Chennai/UNI: The Aditya Solar wind Particle Experiment (ASPEX) payload onboard India's first sun exploratory mission Aditya-L1 satellite has commenced its operations and is performing normally.
ISRO in an update on Saturday said ASPEX comprises two cutting-edge instruments – the Solar wind Ion Spectrometer (SWIS) and STEPS (SupraThermal and Energetic Particle Spectrometer).
The STEPS instrument was operational on September 10, 2023. The SWIS instrument was activated on November 2, 2023, and has exhibited optimal performance.
SWIS, utilizing two sensor units with a remarkable 360° field of view each, operates in planes perpendicular to one another. The instrument has successfully measured solar wind ions, primarily protons and alpha particles.
A sample energy histogram acquired from one of the sensors over two days in November 2023 illustrates variations in proton (H+) and alpha particle (doubly ionized helium, He2+) counts. These variations were recorded with nominal integration time, providing a comprehensive snapshot of solar wind behaviour.
The directional capabilities of SWIS enable precise measurements of solar wind protons and alphas, contributing significantly to addressing longstanding questions about solar wind properties, underlying processes, and their impact on Earth.
The change in the proton and alpha particle number ratio, as observed by SWIS, holds the potential to provide indirect information about the arrival of Coronal Mass Ejections (CMEs) at the Sun-Earth Lagrange Point L1. Enhanced alpha-to-proton ratio is often regarded as one of the sensitive markers of the passage of interplanetary coronal mass ejections (ICMEs) at the L1 and hence considered crucial for space weather studies.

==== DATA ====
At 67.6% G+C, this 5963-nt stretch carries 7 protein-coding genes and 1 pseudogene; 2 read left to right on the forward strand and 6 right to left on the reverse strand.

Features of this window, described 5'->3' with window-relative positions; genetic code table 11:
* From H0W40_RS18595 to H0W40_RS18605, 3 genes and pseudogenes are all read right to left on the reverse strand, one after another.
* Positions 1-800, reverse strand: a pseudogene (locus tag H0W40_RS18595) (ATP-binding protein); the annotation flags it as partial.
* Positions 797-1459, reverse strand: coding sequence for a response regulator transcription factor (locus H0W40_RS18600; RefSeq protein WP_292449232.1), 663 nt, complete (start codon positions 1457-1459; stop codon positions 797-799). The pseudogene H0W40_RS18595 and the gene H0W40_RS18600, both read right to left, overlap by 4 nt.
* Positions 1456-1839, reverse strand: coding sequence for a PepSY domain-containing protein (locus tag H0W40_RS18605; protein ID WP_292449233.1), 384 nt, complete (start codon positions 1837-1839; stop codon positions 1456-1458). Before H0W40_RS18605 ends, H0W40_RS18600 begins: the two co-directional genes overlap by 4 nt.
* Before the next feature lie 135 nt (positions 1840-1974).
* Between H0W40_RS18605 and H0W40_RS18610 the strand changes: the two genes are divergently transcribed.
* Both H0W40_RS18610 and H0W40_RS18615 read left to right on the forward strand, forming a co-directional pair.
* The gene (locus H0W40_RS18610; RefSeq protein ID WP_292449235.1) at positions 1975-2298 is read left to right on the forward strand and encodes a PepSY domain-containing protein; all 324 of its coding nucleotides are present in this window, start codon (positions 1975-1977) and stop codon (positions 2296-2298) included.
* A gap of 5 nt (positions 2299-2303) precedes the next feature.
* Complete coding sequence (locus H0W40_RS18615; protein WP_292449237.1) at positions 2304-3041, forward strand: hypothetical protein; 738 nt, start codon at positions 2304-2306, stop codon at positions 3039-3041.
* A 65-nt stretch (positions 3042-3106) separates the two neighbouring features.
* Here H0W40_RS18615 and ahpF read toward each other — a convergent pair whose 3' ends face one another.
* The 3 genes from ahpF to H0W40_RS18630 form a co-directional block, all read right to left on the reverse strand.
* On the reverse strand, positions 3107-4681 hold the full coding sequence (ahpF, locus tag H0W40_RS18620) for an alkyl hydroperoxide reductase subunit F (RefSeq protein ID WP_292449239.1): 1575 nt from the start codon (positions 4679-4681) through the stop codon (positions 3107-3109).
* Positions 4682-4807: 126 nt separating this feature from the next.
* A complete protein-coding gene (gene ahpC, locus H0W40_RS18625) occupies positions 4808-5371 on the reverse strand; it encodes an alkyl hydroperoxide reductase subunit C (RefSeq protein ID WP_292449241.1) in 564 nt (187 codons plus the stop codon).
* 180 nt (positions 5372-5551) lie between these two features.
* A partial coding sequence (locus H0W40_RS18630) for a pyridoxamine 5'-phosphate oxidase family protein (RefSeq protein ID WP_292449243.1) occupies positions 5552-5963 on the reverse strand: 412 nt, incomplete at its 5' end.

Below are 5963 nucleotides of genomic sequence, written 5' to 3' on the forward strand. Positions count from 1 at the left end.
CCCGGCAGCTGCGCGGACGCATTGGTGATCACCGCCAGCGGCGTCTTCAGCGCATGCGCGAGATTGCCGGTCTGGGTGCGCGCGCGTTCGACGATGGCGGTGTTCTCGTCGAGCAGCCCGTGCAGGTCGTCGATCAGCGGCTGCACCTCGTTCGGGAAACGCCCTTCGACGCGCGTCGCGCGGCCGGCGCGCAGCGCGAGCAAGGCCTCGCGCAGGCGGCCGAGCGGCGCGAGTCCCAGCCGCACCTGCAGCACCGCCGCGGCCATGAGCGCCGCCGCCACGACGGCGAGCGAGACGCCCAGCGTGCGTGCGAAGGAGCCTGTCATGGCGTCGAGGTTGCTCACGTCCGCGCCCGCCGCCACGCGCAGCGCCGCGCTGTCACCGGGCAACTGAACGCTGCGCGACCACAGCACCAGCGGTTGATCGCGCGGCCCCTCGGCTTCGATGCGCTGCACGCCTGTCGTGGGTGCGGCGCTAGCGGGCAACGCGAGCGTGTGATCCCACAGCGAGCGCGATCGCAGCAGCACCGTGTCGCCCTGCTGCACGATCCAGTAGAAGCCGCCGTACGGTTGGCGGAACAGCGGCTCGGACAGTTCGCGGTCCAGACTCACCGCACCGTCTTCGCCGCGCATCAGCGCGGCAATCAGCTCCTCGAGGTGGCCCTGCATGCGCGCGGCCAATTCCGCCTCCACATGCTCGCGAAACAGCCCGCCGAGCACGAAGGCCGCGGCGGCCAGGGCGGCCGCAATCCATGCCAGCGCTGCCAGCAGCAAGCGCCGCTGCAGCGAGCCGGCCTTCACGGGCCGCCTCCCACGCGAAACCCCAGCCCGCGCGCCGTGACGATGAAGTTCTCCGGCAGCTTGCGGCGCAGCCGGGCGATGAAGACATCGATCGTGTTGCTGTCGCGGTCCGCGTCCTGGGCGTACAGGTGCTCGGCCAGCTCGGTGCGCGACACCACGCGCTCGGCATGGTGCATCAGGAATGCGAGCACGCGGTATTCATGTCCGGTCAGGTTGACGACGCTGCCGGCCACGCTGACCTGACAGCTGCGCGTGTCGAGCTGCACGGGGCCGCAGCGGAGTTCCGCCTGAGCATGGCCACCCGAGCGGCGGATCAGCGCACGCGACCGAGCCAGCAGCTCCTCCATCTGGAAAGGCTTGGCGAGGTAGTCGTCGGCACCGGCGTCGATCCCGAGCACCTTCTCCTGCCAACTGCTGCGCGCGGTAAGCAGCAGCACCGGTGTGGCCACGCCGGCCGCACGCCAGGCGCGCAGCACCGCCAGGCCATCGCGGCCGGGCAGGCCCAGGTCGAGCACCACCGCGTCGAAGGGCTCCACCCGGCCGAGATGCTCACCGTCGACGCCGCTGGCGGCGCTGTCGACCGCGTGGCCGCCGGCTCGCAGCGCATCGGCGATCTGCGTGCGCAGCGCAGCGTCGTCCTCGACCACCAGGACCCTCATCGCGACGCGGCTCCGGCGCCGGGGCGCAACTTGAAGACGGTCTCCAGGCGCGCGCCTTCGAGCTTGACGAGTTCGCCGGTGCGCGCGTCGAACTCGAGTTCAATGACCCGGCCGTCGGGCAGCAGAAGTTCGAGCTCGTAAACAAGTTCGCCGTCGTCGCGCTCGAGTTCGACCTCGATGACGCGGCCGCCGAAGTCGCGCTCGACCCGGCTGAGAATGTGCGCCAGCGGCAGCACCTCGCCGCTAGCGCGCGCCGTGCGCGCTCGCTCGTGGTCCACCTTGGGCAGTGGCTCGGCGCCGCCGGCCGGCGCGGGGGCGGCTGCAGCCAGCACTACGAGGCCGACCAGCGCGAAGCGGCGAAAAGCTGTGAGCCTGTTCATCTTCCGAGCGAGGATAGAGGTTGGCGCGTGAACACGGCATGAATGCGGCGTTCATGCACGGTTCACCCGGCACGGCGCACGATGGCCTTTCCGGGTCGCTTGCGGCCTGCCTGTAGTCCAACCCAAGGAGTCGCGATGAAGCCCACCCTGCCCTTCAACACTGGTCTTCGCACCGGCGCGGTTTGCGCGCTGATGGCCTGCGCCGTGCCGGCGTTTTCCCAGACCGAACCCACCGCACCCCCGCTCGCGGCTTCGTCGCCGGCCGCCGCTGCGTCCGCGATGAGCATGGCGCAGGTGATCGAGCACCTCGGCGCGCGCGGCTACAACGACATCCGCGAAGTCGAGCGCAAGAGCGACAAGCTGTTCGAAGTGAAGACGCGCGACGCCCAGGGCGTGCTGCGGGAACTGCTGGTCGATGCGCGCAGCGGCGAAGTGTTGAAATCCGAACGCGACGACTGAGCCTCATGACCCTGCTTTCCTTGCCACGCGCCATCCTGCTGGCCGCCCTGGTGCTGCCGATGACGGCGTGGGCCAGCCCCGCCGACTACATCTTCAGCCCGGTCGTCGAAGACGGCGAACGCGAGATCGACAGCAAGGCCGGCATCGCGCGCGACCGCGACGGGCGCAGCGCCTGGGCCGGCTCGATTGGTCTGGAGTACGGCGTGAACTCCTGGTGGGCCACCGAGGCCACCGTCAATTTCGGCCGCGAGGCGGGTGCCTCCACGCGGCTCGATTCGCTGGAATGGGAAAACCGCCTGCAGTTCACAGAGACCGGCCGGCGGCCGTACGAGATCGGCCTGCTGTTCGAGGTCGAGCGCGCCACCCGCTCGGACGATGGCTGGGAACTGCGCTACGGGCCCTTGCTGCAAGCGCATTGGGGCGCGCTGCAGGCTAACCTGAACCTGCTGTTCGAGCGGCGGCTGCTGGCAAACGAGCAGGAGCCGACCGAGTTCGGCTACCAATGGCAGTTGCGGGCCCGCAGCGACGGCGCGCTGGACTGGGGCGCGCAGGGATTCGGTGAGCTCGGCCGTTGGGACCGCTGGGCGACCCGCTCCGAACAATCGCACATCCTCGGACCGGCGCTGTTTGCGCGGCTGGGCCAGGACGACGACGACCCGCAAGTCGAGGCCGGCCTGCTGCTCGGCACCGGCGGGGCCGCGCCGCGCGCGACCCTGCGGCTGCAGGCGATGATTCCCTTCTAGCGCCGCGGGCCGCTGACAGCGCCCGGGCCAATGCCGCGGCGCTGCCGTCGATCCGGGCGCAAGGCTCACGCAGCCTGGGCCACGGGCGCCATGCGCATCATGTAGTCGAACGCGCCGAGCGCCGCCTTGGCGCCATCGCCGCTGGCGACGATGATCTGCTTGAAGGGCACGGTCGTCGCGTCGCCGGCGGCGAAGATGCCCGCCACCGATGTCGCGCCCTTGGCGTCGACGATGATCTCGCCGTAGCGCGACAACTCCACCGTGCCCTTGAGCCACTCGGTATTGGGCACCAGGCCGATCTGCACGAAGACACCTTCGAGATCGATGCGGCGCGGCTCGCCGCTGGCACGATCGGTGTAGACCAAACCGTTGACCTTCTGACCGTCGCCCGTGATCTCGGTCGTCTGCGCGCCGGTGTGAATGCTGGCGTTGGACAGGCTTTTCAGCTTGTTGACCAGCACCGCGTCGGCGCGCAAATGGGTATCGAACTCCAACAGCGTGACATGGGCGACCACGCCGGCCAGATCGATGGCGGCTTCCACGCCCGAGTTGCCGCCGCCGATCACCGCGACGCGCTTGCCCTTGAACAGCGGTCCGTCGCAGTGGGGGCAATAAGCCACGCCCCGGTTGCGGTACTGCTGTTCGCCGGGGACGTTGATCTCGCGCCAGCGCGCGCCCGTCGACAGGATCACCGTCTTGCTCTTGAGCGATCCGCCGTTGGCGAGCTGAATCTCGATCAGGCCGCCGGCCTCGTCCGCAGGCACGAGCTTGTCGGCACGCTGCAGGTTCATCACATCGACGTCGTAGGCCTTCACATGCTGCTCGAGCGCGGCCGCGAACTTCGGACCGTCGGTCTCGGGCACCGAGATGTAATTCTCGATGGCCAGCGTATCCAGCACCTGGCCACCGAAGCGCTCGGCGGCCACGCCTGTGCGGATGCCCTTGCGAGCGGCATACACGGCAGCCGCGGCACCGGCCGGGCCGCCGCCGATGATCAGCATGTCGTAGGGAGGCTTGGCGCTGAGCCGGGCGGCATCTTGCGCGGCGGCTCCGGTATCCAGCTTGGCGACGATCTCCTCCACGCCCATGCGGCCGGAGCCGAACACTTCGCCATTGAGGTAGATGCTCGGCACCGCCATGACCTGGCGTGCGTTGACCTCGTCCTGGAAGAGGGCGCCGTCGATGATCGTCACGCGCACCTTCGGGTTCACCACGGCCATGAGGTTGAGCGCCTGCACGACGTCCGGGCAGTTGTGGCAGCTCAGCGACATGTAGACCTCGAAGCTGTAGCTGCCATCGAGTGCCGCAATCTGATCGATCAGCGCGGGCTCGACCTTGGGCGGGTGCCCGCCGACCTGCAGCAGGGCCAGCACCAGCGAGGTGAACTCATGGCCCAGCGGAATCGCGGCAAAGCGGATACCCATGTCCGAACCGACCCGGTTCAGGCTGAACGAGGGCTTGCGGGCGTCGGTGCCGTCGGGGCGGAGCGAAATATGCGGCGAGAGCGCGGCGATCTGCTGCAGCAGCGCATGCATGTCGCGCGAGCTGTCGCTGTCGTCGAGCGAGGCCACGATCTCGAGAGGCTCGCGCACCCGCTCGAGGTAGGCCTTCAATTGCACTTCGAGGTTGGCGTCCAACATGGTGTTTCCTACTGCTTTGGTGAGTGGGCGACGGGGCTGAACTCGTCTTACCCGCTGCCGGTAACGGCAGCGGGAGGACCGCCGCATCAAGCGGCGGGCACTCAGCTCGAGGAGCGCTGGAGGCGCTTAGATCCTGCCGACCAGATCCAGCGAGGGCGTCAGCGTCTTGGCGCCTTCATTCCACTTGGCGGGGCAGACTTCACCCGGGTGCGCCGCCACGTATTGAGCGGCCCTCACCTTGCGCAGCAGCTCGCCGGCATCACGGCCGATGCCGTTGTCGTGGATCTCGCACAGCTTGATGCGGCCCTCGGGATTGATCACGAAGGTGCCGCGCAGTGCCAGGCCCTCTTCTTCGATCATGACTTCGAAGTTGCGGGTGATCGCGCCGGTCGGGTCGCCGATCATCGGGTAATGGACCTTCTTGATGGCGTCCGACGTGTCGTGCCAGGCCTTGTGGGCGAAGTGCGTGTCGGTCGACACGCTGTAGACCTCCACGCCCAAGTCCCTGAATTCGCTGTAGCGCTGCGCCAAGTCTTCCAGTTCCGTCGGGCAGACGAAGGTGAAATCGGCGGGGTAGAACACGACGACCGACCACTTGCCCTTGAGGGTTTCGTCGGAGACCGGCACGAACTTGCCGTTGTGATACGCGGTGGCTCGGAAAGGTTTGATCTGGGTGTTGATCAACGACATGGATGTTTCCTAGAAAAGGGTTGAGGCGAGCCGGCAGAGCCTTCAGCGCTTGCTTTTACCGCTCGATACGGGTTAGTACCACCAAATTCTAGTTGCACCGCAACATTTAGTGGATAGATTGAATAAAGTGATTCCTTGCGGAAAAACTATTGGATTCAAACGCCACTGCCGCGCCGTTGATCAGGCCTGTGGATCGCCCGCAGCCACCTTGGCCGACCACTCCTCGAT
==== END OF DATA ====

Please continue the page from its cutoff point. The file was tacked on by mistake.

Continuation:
As researchers delve deeper into the collected data, the international scientific community eagerly awaits the wealth of knowledge that Aditya-L1's ASPEX is set to unveil about the enigmatic solar wind and its implications for our planet.
ISRO had on September 19 gave a a perfect send off to Aditya-L1 from the Earth Orbit, marking the commencement of its four month long voyage to the halo Lagrange-1 LI point to study the outer atmosphere of the most hot planet.
ISRO scientists performed the Trans-Lagragean Point 1 Insertion (TL1I) manoeuvre of the spacecraft, which has commenced collecting scientific data at a distance greater than 50,0000 km from Earth.
In an update on X ISRO posted "Aditya-L1 Mission:Off to Sun-Earth L1 point!"
The Trans-Lagrangean Point 1 Insertion (TL1I) maneuver was performed successfully.
The spacecraft is now on a trajectory that will take it to the Sun-Earth L1 point, it said.
It will be injected into an orbit around L1 through a maneuver after about 110 days.
According to ISRO Chairman S.Somanath the spacecraft is expected to reach the L1 point on January seven, 2024.
This is the fifth consecutive time ISRO has successfully transferred an object on a trajectory towards another celestial body or location in space.
The insertion into the Trans-Lagragean Point 1 Insertion (TL1I), signalled its stay in Earth orbit and commenced its voyage to the solar sphere after the successful fifth and final Earthbound orbit raising maneuver was performed on September 19.
From TLI1, the spacecraft will gradually proceed towards its final destination to study solar activities and its effect on space weather after a long voyage, signalling India's second Space Odyssey after
the Lunar Mission in a short span of time that made the galaxy of space faring nations to take note of India's furtherance in global space programme.
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